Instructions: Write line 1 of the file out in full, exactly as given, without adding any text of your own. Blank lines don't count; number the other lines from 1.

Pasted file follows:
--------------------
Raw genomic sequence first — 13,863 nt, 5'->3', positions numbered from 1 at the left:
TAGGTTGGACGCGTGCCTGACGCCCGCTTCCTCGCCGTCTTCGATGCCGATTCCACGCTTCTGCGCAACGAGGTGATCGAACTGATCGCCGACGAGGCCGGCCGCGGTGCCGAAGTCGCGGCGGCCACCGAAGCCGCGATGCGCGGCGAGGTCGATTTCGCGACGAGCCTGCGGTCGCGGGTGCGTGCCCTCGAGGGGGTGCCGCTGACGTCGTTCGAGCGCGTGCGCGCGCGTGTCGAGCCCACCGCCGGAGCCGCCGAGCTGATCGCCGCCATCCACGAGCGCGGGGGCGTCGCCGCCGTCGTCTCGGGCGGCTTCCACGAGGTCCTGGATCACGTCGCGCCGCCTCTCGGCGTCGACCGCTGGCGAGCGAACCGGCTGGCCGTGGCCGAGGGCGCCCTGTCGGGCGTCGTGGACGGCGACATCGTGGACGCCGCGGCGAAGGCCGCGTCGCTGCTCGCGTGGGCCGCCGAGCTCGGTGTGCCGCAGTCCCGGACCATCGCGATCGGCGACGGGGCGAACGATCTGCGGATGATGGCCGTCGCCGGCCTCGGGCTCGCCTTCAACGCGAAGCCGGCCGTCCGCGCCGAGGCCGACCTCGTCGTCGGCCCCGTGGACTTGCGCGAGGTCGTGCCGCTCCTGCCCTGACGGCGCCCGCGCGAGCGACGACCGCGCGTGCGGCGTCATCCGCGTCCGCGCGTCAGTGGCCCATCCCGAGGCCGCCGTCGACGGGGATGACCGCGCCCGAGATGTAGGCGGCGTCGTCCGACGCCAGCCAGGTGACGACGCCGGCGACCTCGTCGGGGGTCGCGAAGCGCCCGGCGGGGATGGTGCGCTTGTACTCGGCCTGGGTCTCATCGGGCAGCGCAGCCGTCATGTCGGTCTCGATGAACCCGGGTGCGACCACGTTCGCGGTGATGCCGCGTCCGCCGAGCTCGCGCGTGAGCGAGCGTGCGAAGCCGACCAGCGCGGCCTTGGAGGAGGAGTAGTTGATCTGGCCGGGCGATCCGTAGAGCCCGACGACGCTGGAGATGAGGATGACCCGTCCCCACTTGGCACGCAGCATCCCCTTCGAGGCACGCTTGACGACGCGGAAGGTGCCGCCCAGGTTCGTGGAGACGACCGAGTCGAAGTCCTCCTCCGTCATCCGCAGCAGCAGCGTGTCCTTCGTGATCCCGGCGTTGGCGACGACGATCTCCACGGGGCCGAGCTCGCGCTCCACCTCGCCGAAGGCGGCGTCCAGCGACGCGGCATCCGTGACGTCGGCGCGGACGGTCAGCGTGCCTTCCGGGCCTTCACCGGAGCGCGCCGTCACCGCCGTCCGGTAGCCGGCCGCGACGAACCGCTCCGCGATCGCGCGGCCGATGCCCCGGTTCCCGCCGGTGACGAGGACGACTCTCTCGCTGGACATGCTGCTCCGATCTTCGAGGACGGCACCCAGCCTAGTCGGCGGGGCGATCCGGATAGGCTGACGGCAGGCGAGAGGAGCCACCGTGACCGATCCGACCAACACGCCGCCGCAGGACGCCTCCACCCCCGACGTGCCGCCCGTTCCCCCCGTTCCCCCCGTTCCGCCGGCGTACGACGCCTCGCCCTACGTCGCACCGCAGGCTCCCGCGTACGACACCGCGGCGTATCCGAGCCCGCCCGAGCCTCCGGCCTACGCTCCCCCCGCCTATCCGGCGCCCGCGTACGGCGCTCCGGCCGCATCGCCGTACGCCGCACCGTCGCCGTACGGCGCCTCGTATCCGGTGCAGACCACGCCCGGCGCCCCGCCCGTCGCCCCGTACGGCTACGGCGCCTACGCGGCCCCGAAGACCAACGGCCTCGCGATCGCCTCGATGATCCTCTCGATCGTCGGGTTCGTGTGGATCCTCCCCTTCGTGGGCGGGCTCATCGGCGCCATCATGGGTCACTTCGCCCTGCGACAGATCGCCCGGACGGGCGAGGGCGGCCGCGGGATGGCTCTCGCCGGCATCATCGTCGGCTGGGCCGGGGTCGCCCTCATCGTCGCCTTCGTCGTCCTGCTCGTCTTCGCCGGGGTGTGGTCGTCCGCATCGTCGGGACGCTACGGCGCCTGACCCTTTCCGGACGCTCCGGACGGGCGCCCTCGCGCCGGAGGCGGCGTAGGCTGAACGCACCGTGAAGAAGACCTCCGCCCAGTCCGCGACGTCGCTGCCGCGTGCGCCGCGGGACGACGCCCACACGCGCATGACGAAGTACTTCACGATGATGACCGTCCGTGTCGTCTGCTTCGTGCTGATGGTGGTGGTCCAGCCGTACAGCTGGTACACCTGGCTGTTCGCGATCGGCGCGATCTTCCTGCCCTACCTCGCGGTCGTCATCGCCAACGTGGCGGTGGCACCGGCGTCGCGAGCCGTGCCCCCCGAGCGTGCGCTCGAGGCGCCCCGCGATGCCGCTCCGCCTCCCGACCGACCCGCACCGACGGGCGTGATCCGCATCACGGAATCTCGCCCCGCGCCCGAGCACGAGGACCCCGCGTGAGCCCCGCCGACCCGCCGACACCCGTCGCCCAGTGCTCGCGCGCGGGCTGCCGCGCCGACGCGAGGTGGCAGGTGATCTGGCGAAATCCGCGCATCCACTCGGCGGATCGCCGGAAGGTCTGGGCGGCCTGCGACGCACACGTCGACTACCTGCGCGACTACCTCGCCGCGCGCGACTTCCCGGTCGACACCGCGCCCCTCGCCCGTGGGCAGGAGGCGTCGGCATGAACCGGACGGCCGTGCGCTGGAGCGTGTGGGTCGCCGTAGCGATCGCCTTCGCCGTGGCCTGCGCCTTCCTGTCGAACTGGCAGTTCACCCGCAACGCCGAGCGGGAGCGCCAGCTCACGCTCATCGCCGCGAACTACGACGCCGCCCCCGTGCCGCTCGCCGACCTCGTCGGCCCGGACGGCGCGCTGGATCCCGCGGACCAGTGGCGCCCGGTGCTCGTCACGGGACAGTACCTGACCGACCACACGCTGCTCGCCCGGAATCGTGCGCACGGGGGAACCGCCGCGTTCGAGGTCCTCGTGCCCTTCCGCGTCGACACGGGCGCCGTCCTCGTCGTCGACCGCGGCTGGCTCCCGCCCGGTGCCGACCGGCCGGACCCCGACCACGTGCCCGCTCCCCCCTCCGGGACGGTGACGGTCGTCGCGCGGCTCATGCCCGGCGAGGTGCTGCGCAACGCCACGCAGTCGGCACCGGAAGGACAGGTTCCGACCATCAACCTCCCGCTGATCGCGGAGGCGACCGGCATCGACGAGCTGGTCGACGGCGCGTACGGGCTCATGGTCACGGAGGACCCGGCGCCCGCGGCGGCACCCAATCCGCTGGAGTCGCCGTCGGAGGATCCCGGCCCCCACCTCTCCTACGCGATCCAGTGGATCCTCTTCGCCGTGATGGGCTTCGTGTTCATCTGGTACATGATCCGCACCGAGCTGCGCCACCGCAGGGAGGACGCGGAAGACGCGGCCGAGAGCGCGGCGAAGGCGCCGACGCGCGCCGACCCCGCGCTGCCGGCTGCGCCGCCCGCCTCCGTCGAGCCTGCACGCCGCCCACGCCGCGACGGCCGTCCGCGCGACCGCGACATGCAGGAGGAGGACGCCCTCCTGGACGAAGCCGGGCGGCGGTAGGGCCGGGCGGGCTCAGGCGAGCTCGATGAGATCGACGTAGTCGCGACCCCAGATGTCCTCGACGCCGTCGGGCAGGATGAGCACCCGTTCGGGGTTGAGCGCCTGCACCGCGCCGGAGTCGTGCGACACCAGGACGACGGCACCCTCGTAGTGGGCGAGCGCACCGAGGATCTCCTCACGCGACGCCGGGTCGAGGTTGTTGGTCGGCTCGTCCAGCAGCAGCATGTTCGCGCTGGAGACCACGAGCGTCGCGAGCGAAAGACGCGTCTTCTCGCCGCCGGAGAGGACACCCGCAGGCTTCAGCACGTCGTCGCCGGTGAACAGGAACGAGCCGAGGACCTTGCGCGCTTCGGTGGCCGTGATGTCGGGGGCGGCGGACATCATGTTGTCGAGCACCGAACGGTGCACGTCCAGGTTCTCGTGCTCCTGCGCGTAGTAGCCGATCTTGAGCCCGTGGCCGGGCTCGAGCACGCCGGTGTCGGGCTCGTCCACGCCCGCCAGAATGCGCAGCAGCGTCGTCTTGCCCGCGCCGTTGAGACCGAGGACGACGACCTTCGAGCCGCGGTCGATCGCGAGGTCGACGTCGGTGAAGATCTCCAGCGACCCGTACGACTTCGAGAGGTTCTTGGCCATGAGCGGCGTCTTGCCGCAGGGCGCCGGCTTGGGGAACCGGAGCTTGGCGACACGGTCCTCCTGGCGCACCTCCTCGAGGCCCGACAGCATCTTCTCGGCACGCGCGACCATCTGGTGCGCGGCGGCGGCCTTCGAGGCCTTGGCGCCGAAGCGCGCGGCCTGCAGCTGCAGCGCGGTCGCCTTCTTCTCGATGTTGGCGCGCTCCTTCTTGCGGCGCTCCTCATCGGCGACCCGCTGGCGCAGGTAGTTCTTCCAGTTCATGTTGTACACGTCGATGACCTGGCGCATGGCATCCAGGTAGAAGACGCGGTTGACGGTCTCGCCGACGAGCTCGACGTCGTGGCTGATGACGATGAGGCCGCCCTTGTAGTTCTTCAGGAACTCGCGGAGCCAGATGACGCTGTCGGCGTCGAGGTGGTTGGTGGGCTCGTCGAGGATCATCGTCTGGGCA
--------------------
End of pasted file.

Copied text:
Raw genomic sequence first — 13,863 nt, 5'->3', positions numbered from 1 at the left: